Arbor Hills Golf Club Review
Overall Grade: B
Teacher’s Comments: Fun. I can’t wait to go back.
There is an ethereal feeling of sadness at Arbor Hills Country Club. Once an exclusive retreat in Jackson, Michigan, it has in the last year opened to public play, having apparently fallen victim to the state’s general economic malaise. Where once there was a pool full of laughing children, there now is an empty concrete hole. A fine snack bar/halfway house sits at the far end of the course, unmanned where once it would have provided employment to local teens. I was told that in recent memory Arbor Hills had a strong caddy program. No more.
None of this, however, affects the quality of the golf. Arbor Hills is a well-maintained gem for those who, like me, appreciate a classic parkland golf course. Built in 1925, it was designed by Arthur Hamm, who has been described as a protege of Donald Ross. Arbor Hills certainly has the tricky small greens, the bunkering and the strategy that you might expect of that vintage.
Not surprisingly, Arbor Hills is relatively short (6,239 yards) and tight. There’s no room to pull tee boxes back by thirty yards to accommodate new equipment. But thanks to old growth trees many of the lining the fairways, the course’s tightness makes up for it. If you’re wild off the tee, you will waste a lot of shots trying to get back into position.
Arbor Hills may have fallen on hard times, but management has not cut corners on course maintenance. Tee boxes, fairways, greens and bunkers all were in very good shape on the hot summer day I visited. That the course has had ninety years to mature probably makes it a lot easier to deal with.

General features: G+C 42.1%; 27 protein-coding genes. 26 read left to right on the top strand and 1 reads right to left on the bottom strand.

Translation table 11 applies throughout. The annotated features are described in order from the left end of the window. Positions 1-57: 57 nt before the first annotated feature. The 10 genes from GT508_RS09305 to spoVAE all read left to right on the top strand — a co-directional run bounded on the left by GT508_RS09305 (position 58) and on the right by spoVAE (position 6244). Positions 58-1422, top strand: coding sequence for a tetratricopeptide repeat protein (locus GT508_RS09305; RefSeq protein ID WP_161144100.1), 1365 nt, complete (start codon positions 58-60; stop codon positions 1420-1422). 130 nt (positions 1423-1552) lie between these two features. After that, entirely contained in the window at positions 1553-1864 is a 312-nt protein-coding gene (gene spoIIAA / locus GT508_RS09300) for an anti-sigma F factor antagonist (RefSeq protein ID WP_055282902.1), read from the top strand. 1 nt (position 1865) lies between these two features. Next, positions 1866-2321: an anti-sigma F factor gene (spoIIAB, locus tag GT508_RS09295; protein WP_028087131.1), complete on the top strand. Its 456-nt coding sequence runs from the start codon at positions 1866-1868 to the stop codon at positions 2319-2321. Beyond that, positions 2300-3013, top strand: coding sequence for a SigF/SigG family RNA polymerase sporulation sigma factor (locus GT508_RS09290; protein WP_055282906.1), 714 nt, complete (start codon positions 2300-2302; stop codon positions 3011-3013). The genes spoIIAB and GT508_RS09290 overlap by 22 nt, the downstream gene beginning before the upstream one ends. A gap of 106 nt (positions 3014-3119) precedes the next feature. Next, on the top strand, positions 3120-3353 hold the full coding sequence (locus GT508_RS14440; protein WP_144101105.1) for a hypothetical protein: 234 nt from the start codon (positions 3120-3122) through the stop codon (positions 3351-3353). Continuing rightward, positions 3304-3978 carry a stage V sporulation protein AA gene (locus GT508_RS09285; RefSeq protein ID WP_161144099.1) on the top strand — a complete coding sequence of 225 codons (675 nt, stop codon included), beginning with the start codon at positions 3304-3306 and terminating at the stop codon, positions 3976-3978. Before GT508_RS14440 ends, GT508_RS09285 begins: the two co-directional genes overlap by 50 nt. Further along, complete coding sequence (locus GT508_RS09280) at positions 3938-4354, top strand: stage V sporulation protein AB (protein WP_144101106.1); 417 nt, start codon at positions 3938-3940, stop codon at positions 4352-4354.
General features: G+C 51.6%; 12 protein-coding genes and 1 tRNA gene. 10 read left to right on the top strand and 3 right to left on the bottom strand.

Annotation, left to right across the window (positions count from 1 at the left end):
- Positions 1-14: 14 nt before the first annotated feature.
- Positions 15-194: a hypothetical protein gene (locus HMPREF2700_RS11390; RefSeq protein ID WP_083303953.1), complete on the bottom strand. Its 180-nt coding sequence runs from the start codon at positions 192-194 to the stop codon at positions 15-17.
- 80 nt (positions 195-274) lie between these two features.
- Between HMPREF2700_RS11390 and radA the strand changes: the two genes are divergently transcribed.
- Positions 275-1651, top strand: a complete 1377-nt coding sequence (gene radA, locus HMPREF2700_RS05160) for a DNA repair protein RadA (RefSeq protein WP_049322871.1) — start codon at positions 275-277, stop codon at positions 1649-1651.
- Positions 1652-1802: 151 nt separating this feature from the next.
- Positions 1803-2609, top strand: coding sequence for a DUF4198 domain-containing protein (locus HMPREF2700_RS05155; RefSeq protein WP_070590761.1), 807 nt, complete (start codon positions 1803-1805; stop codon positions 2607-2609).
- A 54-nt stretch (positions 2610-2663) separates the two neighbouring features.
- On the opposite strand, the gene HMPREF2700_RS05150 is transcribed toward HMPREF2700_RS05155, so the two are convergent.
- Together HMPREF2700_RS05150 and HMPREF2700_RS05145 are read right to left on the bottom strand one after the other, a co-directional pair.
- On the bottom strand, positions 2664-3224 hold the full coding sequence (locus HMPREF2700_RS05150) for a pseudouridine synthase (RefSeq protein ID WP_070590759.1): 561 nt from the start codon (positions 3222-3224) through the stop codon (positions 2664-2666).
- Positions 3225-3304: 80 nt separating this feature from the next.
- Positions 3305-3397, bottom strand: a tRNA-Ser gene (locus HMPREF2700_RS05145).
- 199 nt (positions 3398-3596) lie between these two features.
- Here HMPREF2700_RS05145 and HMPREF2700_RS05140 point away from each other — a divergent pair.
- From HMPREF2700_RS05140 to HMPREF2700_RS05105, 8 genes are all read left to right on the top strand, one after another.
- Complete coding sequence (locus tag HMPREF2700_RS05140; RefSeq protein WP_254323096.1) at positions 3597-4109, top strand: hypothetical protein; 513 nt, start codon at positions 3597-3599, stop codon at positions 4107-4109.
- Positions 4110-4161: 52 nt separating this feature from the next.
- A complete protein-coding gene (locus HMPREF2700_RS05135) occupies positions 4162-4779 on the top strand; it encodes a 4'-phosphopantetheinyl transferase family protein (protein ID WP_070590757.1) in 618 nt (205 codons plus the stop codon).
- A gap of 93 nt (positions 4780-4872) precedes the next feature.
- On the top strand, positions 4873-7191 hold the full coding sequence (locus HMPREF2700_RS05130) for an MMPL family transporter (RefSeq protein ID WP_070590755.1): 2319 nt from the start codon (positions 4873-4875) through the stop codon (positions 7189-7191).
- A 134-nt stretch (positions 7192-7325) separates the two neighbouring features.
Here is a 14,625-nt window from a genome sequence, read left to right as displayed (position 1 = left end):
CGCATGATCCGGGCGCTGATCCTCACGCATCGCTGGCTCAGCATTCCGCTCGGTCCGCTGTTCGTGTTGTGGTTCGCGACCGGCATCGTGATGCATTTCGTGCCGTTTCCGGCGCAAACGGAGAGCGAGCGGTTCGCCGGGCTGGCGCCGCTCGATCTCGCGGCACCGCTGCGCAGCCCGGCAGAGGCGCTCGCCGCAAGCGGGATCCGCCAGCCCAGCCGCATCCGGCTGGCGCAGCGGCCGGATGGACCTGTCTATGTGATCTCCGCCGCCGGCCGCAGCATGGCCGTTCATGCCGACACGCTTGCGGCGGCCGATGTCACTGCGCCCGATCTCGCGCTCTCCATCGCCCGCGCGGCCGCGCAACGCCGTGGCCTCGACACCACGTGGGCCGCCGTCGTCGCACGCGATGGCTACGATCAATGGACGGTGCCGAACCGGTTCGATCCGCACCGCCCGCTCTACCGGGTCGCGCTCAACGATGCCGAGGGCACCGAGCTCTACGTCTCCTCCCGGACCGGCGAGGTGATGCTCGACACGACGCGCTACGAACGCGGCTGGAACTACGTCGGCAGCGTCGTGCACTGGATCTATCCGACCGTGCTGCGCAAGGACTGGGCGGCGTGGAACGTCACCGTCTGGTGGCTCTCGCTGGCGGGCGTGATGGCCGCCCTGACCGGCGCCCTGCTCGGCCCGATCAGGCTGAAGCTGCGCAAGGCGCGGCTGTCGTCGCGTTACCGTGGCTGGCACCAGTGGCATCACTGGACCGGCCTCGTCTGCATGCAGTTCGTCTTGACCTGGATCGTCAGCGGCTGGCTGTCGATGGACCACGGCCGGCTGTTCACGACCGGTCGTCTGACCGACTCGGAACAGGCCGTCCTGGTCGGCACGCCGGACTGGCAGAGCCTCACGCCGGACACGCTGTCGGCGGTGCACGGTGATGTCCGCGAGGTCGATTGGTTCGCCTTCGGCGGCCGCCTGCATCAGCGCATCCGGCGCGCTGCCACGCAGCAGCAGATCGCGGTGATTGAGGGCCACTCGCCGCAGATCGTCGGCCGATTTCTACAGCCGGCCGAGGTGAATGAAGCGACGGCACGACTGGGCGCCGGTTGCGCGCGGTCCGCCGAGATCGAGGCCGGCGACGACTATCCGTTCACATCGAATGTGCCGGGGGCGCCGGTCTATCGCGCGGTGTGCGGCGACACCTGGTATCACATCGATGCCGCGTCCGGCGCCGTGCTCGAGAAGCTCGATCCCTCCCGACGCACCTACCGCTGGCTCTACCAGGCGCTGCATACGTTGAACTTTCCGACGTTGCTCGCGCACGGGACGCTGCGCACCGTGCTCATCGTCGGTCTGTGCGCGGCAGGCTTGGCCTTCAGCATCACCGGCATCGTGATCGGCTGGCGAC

My favorite hole at Arbor Hills was the par five 6th. Measuring 529 yards, it begins by angling left from the tee, over a stream. From about three hundred out, it cuts back right, before heading back left again. The green is elevated, huge and cut into a hillside. The size of the green is a real bonus. I was able, with a terrific drive and a monumental wallop with a three wood to get to the green in two. But that three wood was a low screamer; a smaller green, and I would have skipped off the back.
Another hole of note is the devilish little 148 yard par 3 thirteenth. That unlucky number has a blind tee shot. From the box, the shot must carry uphill to the green, which is sits far enough back on the plateau to escape positive identification. You can see the top of the flagstick, but unless you know the course well, that won’t tell you much. I aimed for the stick, was off line left and ended up with a positive result.
An interesting visual touch on the course are a series of low rock walls in the spaces between fairways, constructed, no doubt, from material removed during course construction. The course also has a picaresque series of bridges on holes four, five and six, on which a stream and marsh come into play.
I had the course entirely to myself on a Thursday morning. That’s too bad. Arbor Hills is a wonderful golf course, especially for the bogey golfer who hits it straight, but not far. It deserves more players (especially at the price), and I hope it gets enough to maintain the quality grooming.
The Arbor Hills Golf Course Review was first published September 3, 2008
More Arbor Hills Golf Course photos follow.